Talk about it! Neurotypical students are probably interested in the students’ alternative communication systems. You can explain how everyone has different needs in your classroom and that student needs additional help communicating. Most times, students are excited to share their device with others and want to show them what they have to say!

Overcoming Challenges and Barriers

Leaving the device

One of the significant challenges in using AAC devices is the potential for leaving the device. This could mean at home, in the classroom when they leave, or even a their desk when they go to the carpet. This should happen for a variety of reasons such as frustration, lack of understanding, or insufficient training. They may not see the value yet in it either. To overcome this barrier, it is crucial to ensure that students receive comprehensive and ongoing training on how to use their AAC devices effectively. They need to be encouraged to take responsibility for their device and carry it with them from place to place. 

Ensuring Consistency and Support

Consistency in the use of AAC devices across different environments—home, school, and community settings—is essential for the success of students with autism. It is important that everyone involved in the student’s life, including family members, educators, and caregivers, is on the same page regarding the use of the AAC device. Regular communication and collaboration among these parties can ensure that the student receives consistent support and encouragement.  

If you are doing a word of the week, be sure to communicate that with the entire team whether you have team meetings or a brief email. I also find that providing some ideas on how to use the word helps adults in making sure they are using the device with the students as well.

Establishing routines that incorporate the AAC device in various settings can help reinforce its use and make it an integral part of the student’s communication strategy. Providing ongoing training and resources for all involved can further support this consistency. 

Encouraging Peer Support and Understanding

Fostering an inclusive environment where peers understand and support the use of AAC devices is crucial for the social integration of students with autism. Educators can play a key role in educating students about AAC devices and their importance in helping their classmates communicate. This can be done through classroom discussions, demonstrations, and interactive activities that involve the use of AAC tools.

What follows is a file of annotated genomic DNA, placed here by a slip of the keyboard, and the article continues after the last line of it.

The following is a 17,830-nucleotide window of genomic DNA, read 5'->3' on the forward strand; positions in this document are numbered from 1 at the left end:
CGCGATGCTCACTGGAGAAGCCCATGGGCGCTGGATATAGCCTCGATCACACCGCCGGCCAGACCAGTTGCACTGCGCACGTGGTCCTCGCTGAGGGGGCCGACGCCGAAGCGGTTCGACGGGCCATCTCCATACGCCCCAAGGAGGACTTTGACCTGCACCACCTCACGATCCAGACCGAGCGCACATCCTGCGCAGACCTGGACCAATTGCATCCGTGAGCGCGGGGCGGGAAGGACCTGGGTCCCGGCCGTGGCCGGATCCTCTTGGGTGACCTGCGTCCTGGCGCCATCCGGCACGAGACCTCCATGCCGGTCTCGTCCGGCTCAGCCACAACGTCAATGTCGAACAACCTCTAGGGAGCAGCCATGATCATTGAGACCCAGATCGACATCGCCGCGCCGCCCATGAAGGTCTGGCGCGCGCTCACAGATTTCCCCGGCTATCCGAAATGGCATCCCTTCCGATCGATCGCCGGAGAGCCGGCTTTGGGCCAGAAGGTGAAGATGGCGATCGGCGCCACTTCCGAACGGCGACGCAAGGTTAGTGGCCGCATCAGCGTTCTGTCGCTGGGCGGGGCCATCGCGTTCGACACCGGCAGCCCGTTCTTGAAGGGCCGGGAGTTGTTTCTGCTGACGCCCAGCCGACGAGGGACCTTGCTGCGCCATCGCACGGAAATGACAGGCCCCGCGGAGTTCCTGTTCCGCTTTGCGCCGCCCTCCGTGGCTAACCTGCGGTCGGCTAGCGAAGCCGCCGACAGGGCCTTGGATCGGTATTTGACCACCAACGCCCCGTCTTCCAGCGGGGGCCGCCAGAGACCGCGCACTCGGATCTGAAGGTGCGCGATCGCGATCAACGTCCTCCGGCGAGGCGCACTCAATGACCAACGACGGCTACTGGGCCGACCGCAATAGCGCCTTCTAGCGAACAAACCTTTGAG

You can encourage peers to be involved in creating opportunities for students to practice communication with their peers using AAC devices, thereby normalizing their use and promoting empathy and understanding. You can do this by explaining that sometimes they need to give more wait time to allow their friend to find the word they are looking for. Also answering questions they may have openly and honestly. It will depend on the age and ability of your students but if they are interested and able, allowing them to talk about it for themselves would be the best case scenario.

In summary, AAC (Augmentative and Alternative Communication) devices are invaluable tools that support the diverse communication needs of students with autism. These devices, range from low-tech picture cards to high-tech speech-generating devices, and significantly enhance students’ ability to express their needs, wants, and thoughts. By promoting independence, improving social interactions, and supporting academic success, AAC devices play a critical role in the educational and personal development of students with autism.

We also discussed strategies to overcome common challenges associated with AAC devices, such as leaving their device and the need for consistent use across various settings. Ensuring that everyone involved in the student’s life is well-informed and supportive can make a substantial difference. Additionally, fostering an inclusive environment where peers understand and embrace the use of AAC devices can significantly enhance social integration for students with autism.